The consequences of not objecting to an incorrect SARS assessment timeously can be severe, even if the assessment is based on erroneous information.
Do you have to deal with an incorrect SARS assessment?
Be warned, the consequences of not objecting in time are severe, as evinced by New Adventure Shelf 122 (Pty) Ltd v The Commissioner, SARS (case number 310/2016) in the Supreme Court of Appeal (SCA).
But while some might be forgiven for labelling the outcome of this case ‘a travesty of justice’, it should rather be seen as a reminder that the law can, on occasion, be extremely ‘unfair’.
In 2007, a certain fixed property was sold to a developer for R17 million. Transfer was effected, but the full purchase price was not paid; later, the property was retransferred to the seller, who kept certain deposits made as damages.
Even though the purchase price had not been paid in full, Capital Gains Tax had been applied in the year of the sale, because the amount had been contractually agreed upon.
Several years later, when the sale was reversed, the seller sought to quash the tax generated because the original agreement had gone wrong.
Instead of the agreed-upon R17 million, only about R4,5 million had been paid.
However, SARS based its original assessment on the initial purchase price of R17 million. In other words, the seller was taxed on funds never received.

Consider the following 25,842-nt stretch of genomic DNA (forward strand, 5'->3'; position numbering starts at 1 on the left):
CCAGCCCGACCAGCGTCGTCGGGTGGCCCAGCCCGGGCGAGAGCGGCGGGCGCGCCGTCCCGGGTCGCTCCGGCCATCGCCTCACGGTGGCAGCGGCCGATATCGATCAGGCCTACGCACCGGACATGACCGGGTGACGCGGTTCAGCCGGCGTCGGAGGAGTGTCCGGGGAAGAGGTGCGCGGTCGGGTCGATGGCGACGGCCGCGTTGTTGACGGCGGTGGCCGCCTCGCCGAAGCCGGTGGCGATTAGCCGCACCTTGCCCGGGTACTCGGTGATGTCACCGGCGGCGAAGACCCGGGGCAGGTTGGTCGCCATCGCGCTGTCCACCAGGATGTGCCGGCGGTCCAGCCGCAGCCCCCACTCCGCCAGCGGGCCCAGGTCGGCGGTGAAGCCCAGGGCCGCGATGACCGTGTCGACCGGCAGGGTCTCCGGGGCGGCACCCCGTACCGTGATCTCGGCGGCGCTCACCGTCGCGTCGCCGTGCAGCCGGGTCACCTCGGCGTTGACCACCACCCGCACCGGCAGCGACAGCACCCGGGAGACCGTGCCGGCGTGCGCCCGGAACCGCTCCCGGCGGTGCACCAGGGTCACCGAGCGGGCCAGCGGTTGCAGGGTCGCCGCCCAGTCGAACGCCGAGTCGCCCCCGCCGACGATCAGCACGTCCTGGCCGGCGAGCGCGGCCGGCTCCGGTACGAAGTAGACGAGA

The seller attempted to object to the assessment only in 2012, some two years too late, according to Section 81(1) of the Income Tax Act, which holds that a taxpayer aggrieved by an assessment may object, “in the manner and under the terms and within the period prescribed by this Act”, while Section 81(2)(b) notes that the prescribed period for objections may not be extended, “where more than three years have lapsed from the date of the assessment”.
After an appeal for the assessment to be reviewed was rejected, the seller approached the SCA.
However, the strictures of Section 81 proved to be insurmountable. The assessment was held to be final and immutable, despite that fact that it was based on erroneous information.
What could be done?
What could the seller have done? Would another approach, say an action based on unjustified enrichment, have worked?
It may be worthwhile for tax practitioners and lawyers to analyse the facts and ascertain whether, in light of the Section 81 provisions, such an approach might have yielded different results.
Taxpayers, meanwhile, would be well advised to carefully conclude contracts of sale in light of the foregoing facts, lest gains or taxes be applied prior to funds being received.
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